Joules calls in administrators as investment talks collapse

Embattled Market Harborough lifestyle brand Joules has collapsed into administration after talks over an equity raise were “terminated”, the firm announced this morning (14 November).

The fashion retailer said it was in “advanced” discussions with a number of strategic investors including its founder Tom Joule last week, but confirmed today that the talks had broken down, leaving it with no other option than to call in administrators.

Declining sales and spiralling costs have led Joules to consider a number of potential options in recent months, including a CVA that could ultimately mean store closures and job cuts.

Just seven days ago the firm insisted its turnaround plans were making “good progress” but its share price plummeted for the seventh time this year off the back of the announcement.

Joules has now resolved to file a notice of intention to appoint Will Wright, Ryan Grant and Chris Pole of Interpath Advisory Limited as administrators to the company and Joules Limited, and Will Wright and Ryan Grant to The Garden Trading Company and Joules Developments Limited “as soon as reasonably practicable.”

In a statement, the firm said its board had made the decision “to protect the interests of its creditors”, with further announcements expected “in due course.”

The company requested that its shares be suspended from trading on AIM with effect from 7.30am today.

Russ Mould, investment director at AJ Bell, said that while Joules’ troubles have been well-documented, it was still a “jolt” to see the firm collapse.

He said: “As a business Joules is now less a posh welly and more an old boot with a hole in it. The retailer has been struggling for some time, but it is still a jolt to see it enter administration.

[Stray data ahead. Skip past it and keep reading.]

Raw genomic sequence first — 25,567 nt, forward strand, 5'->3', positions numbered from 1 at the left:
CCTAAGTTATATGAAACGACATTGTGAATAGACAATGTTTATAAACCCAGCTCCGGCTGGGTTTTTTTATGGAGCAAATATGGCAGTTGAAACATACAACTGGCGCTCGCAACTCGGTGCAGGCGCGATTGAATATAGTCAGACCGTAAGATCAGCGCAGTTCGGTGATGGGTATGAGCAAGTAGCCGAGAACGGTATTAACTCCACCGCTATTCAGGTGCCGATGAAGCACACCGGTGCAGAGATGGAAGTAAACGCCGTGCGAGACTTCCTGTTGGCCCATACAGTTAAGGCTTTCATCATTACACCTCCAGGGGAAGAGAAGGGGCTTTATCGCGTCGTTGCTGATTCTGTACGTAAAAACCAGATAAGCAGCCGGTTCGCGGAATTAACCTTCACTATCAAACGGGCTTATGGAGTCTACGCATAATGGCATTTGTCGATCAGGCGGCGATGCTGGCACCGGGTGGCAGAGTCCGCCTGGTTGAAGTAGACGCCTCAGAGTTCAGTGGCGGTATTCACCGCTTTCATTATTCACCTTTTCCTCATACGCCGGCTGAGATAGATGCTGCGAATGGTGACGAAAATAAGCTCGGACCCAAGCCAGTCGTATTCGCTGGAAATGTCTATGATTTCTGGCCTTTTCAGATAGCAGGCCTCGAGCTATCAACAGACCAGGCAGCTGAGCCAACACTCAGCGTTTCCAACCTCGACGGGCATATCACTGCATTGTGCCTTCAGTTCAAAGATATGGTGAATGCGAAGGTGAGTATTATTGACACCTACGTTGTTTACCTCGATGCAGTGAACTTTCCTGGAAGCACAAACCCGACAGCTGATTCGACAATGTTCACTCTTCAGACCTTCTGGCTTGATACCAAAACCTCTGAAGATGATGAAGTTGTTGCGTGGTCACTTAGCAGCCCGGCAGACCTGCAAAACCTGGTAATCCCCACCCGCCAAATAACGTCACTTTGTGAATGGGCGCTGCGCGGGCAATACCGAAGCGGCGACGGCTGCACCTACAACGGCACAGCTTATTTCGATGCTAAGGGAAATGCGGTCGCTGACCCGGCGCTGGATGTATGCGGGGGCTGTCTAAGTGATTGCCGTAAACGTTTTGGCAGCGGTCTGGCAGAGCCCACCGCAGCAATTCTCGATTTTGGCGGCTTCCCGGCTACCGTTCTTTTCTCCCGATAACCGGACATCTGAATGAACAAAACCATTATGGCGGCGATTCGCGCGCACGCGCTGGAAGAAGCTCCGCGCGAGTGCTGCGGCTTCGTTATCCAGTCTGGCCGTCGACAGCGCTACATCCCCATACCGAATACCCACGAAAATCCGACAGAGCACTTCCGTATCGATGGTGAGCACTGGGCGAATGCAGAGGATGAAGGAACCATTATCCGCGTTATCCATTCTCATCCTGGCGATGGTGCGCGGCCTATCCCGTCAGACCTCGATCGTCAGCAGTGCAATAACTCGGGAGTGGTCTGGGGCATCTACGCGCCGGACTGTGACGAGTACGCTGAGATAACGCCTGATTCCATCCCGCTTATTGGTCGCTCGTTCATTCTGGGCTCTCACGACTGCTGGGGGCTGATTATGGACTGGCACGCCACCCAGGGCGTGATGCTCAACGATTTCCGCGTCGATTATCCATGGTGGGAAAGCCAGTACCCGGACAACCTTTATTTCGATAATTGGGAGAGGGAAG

“Lots of things have led us to this point, with the failure of Next to come to the rescue the straw that broke the camel’s back, but ultimately Joules’ proposition wasn’t robust enough to withstand such a bleak economic backdrop.

“Joules is neither a luxury brand nor does it offer compelling value and the premium high street space looks particularly vulnerable in an environment when there is so much pressure on household budgets.

“This has been compounded by some poor decision making, unhelpful weather – though blaming the weather is never a great look for a business – and supply chain problems.

“Joules’ cash and stock management have also been far from perfect, though it is fair to acknowledge the current storm would have tested even the most robust balance sheet.

“Shareholders look set to be left with nothing, though they have had a fair amount of warning of this outcome given the precipitous slide in the Joules share price since the start of the year.”

Mould added that Next and Frasers look like “logical suitors” for the brand due to their “relatively robust position and recent habit of hoovering up assets from failed retail businesses,” but that its destiny “remains up in the air.”

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